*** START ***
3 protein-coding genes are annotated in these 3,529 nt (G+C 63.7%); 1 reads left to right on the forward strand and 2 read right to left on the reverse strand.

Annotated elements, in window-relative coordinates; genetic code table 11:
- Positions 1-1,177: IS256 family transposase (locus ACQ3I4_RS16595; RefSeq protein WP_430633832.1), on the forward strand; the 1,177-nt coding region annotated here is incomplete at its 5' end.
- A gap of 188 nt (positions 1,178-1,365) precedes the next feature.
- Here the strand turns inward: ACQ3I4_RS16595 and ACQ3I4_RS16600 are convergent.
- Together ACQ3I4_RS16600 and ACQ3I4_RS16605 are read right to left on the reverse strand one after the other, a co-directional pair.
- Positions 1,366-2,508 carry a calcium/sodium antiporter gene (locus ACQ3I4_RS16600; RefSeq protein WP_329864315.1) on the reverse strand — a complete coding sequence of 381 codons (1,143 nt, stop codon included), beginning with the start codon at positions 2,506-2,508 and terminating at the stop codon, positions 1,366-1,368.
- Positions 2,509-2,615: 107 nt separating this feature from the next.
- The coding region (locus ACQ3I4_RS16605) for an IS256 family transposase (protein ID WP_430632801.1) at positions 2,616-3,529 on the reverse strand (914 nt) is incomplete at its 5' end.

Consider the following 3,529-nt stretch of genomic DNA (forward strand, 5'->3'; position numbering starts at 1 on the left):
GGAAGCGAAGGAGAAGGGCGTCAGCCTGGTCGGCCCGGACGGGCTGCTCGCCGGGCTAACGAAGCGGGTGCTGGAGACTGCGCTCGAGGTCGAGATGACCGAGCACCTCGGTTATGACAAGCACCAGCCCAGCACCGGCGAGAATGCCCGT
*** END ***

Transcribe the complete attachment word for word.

3 protein-coding genes are annotated in these 3,529 nt (G+C 63.7%); 1 reads left to right on the forward strand and 2 read right to left on the reverse strand.

Annotated elements, in window-relative coordinates; genetic code table 11:
- Positions 1-1,177: IS256 family transposase (locus ACQ3I4_RS16595; RefSeq protein WP_430633832.1), on the forward strand; the 1,177-nt coding region annotated here is incomplete at its 5' end.
- A gap of 188 nt (positions 1,178-1,365) precedes the next feature.
- Here the strand turns inward: ACQ3I4_RS16595 and ACQ3I4_RS16600 are convergent.
- Together ACQ3I4_RS16600 and ACQ3I4_RS16605 are read right to left on the reverse strand one after the other, a co-directional pair.
- Positions 1,366-2,508 carry a calcium/sodium antiporter gene (locus ACQ3I4_RS16600; RefSeq protein WP_329864315.1) on the reverse strand — a complete coding sequence of 381 codons (1,143 nt, stop codon included), beginning with the start codon at positions 2,506-2,508 and terminating at the stop codon, positions 1,366-1,368.
- Positions 2,509-2,615: 107 nt separating this feature from the next.
- The coding region (locus ACQ3I4_RS16605) for an IS256 family transposase (protein ID WP_430632801.1) at positions 2,616-3,529 on the reverse strand (914 nt) is incomplete at its 5' end.

Consider the following 3,529-nt stretch of genomic DNA (forward strand, 5'->3'; position numbering starts at 1 on the left):
GGAAGCGAAGGAGAAGGGCGTCAGCCTGGTCGGCCCGGACGGGCTGCTCGCCGGGCTAACGAAGCGGGTGCTGGAGACTGCGCTCGAGGTCGAGATGACCGAGCACCTCGGTTATGACAAGCACCAGCCCAGCACCGGCGAGAATGCCCGT